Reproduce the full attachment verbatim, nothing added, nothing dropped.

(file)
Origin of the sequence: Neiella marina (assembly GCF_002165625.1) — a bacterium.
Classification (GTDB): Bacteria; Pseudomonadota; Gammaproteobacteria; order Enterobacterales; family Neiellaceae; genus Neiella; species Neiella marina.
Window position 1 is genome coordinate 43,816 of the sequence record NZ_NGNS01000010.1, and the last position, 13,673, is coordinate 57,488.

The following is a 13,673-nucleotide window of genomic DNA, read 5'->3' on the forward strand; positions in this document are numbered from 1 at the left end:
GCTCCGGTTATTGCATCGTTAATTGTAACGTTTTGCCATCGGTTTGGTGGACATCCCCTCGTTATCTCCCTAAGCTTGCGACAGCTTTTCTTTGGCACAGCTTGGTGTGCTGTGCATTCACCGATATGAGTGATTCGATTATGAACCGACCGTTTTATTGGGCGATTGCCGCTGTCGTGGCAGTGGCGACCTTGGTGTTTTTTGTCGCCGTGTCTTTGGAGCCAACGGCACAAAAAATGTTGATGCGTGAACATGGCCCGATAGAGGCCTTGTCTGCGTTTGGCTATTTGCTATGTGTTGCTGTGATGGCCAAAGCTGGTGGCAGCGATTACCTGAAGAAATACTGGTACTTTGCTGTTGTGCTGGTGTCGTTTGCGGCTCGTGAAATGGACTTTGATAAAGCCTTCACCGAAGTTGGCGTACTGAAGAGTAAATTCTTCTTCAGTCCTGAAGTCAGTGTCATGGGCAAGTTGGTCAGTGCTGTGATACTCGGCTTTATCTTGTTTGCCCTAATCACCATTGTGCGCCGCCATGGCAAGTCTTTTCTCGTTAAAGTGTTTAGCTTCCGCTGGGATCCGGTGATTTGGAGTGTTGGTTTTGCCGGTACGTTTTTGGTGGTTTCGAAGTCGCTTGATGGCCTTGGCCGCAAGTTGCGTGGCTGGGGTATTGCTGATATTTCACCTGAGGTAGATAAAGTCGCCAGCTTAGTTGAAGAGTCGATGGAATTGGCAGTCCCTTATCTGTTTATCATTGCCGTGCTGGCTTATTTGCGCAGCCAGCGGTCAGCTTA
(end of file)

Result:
Origin of the sequence: Neiella marina (assembly GCF_002165625.1) — a bacterium.
Classification (GTDB): Bacteria; Pseudomonadota; Gammaproteobacteria; order Enterobacterales; family Neiellaceae; genus Neiella; species Neiella marina.
Window position 1 is genome coordinate 43,816 of the sequence record NZ_NGNS01000010.1, and the last position, 13,673, is coordinate 57,488.

The following is a 13,673-nucleotide window of genomic DNA, read 5'->3' on the forward strand; positions in this document are numbered from 1 at the left end:
GCTCCGGTTATTGCATCGTTAATTGTAACGTTTTGCCATCGGTTTGGTGGACATCCCCTCGTTATCTCCCTAAGCTTGCGACAGCTTTTCTTTGGCACAGCTTGGTGTGCTGTGCATTCACCGATATGAGTGATTCGATTATGAACCGACCGTTTTATTGGGCGATTGCCGCTGTCGTGGCAGTGGCGACCTTGGTGTTTTTTGTCGCCGTGTCTTTGGAGCCAACGGCACAAAAAATGTTGATGCGTGAACATGGCCCGATAGAGGCCTTGTCTGCGTTTGGCTATTTGCTATGTGTTGCTGTGATGGCCAAAGCTGGTGGCAGCGATTACCTGAAGAAATACTGGTACTTTGCTGTTGTGCTGGTGTCGTTTGCGGCTCGTGAAATGGACTTTGATAAAGCCTTCACCGAAGTTGGCGTACTGAAGAGTAAATTCTTCTTCAGTCCTGAAGTCAGTGTCATGGGCAAGTTGGTCAGTGCTGTGATACTCGGCTTTATCTTGTTTGCCCTAATCACCATTGTGCGCCGCCATGGCAAGTCTTTTCTCGTTAAAGTGTTTAGCTTCCGCTGGGATCCGGTGATTTGGAGTGTTGGTTTTGCCGGTACGTTTTTGGTGGTTTCGAAGTCGCTTGATGGCCTTGGCCGCAAGTTGCGTGGCTGGGGTATTGCTGATATTTCACCTGAGGTAGATAAAGTCGCCAGCTTAGTTGAAGAGTCGATGGAATTGGCAGTCCCTTATCTGTTTATCATTGCCGTGCTGGCTTATTTGCGCAGCCAGCGGTCAGCTTA